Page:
When a fruit ripens, many biochemical changes occur. The most obvious of these is the color, aroma and firmness of the fruit. Although illegal in many countries, calcium carbide (CaC2) is used to accelerate the ripening process of fruits. Calcium carbide is the chemical used for the production of acetylene gas during gas welding. But nowadays this processis widely used by the Indian farmers or the fruit vendors for ripening of many fruits like mango, banana, papaya, plums, sapota, apples, avocados, melons, peaches, pears, and tomatoes, pineapples, dates, etc. This allows growers to pick fruit sooner and to handle fruits when they are green and less susceptible to bruising or damage. Calcium carbide combines with moisture in the air to release a gas called acetylene, which acts the same way as the natural ethylene fruits produce when ripening
Worst Contaminated Vegetables on the Market
The vegetables that are heavily-laden with pesticides include lettuce, spinach, peppers, celery, potatoes, carrots, cucumbers, green beans, cauliflower, tomatoes, sweet potatoes, eggplant, broccoli and mushrooms. Among all of these, celery and lettuce contain the most pesticides while broccoli and eggplants contain the least amounts.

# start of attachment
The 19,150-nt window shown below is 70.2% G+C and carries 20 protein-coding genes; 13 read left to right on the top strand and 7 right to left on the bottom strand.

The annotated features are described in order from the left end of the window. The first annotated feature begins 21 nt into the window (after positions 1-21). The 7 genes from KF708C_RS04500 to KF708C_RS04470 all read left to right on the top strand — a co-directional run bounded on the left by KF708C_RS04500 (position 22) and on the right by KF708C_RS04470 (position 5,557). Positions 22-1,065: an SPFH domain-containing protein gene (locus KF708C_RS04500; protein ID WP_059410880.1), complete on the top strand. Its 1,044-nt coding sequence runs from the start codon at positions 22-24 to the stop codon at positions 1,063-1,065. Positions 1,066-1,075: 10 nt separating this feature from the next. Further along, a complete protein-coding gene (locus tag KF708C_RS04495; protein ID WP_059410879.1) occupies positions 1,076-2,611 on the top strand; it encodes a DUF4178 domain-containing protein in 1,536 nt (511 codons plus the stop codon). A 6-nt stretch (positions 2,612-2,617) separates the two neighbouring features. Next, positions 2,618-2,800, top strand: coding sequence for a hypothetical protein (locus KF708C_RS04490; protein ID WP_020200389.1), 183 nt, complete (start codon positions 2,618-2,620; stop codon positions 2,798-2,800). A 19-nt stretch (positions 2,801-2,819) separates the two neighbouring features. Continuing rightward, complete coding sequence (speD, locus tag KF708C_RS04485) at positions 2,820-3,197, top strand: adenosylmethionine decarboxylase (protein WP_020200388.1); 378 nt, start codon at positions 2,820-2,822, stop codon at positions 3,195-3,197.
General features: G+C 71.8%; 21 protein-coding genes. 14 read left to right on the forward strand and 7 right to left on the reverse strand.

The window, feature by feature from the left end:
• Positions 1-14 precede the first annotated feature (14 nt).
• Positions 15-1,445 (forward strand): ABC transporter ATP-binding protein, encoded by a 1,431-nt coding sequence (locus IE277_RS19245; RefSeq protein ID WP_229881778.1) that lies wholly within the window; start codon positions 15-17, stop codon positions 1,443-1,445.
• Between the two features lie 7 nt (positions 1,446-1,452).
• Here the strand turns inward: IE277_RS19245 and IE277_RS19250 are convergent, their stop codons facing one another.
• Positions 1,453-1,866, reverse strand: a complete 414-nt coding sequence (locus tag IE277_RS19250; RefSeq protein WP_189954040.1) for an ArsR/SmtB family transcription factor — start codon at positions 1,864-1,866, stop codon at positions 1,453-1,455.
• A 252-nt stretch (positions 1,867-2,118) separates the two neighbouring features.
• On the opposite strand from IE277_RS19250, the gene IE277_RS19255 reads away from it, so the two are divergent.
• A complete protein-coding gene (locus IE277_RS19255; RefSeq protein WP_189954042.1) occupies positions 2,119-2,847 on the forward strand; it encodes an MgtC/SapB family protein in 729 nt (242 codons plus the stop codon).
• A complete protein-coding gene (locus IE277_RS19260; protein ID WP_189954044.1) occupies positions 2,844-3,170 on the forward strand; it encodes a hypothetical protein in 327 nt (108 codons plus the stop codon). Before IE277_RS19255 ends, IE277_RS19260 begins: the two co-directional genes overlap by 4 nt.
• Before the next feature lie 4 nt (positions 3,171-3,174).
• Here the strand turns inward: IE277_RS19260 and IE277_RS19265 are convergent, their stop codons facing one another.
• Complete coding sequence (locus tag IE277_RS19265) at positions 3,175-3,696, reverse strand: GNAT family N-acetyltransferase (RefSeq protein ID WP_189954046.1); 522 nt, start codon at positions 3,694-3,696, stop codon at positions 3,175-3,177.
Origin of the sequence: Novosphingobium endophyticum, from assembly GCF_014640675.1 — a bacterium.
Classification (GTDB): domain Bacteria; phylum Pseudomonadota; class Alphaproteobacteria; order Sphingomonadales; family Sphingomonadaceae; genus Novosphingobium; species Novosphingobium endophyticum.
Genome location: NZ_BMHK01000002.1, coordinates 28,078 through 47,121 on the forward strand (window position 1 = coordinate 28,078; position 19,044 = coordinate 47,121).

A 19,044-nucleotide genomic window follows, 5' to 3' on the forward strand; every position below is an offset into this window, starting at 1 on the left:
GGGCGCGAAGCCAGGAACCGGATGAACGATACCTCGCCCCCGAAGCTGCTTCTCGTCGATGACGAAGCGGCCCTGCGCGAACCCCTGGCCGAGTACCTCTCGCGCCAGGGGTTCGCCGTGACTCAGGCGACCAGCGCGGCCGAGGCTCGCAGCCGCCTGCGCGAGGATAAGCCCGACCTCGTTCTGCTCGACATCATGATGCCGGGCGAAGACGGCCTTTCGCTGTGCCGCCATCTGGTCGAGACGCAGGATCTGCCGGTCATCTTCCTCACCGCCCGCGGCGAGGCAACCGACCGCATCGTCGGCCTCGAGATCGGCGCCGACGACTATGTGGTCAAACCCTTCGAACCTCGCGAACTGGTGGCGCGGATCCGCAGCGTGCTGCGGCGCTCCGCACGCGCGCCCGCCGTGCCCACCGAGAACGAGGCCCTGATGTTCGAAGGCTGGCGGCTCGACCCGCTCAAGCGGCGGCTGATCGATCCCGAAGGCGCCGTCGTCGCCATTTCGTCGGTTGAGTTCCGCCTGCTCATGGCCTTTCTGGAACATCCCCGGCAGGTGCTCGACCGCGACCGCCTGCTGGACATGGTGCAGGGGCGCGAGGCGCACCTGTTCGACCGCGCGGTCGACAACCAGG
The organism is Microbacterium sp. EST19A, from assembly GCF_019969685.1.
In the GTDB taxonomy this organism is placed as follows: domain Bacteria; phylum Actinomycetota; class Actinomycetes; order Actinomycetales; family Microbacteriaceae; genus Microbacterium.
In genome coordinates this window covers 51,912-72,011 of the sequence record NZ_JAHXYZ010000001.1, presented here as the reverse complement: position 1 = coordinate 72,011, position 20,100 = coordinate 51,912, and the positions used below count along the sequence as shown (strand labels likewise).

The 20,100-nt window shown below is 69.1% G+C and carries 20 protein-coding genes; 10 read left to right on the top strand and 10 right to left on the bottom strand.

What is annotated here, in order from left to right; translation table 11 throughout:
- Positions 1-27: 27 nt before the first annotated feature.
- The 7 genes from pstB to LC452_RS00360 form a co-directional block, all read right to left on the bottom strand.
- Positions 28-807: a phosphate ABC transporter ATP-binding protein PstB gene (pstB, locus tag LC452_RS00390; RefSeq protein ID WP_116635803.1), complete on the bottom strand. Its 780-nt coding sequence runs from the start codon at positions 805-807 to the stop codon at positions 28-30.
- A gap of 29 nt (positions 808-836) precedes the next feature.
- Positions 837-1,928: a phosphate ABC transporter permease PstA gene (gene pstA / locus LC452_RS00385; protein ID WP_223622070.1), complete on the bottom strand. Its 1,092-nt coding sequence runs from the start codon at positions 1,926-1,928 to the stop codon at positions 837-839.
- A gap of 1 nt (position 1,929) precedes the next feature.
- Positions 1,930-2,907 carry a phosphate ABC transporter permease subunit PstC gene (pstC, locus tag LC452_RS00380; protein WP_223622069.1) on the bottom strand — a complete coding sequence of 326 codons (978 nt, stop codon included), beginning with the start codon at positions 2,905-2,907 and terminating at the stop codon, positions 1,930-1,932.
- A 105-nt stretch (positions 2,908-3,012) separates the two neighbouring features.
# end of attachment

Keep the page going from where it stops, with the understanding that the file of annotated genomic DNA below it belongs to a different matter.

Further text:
Eco-friendly approaches may be helpful to avoid pesticides residues:
A. Organic farming: Organic farming is a production system, which avoids or largely excludes the use of synthetically compounded fertilizers, pesticides, growth regulators, and livestock feed additives. To the maximum extent feasible, organic farming system rely upon crop rotations, crop residues, animal manures, lagumes, green manures, off-farm organic wastes, mechanical cultivation, mineral-bearing rocks, and aspects of biological pest control to maintain soil productivity and tilth, to supply plant nutrients, and to control insects, weeds, and other pests.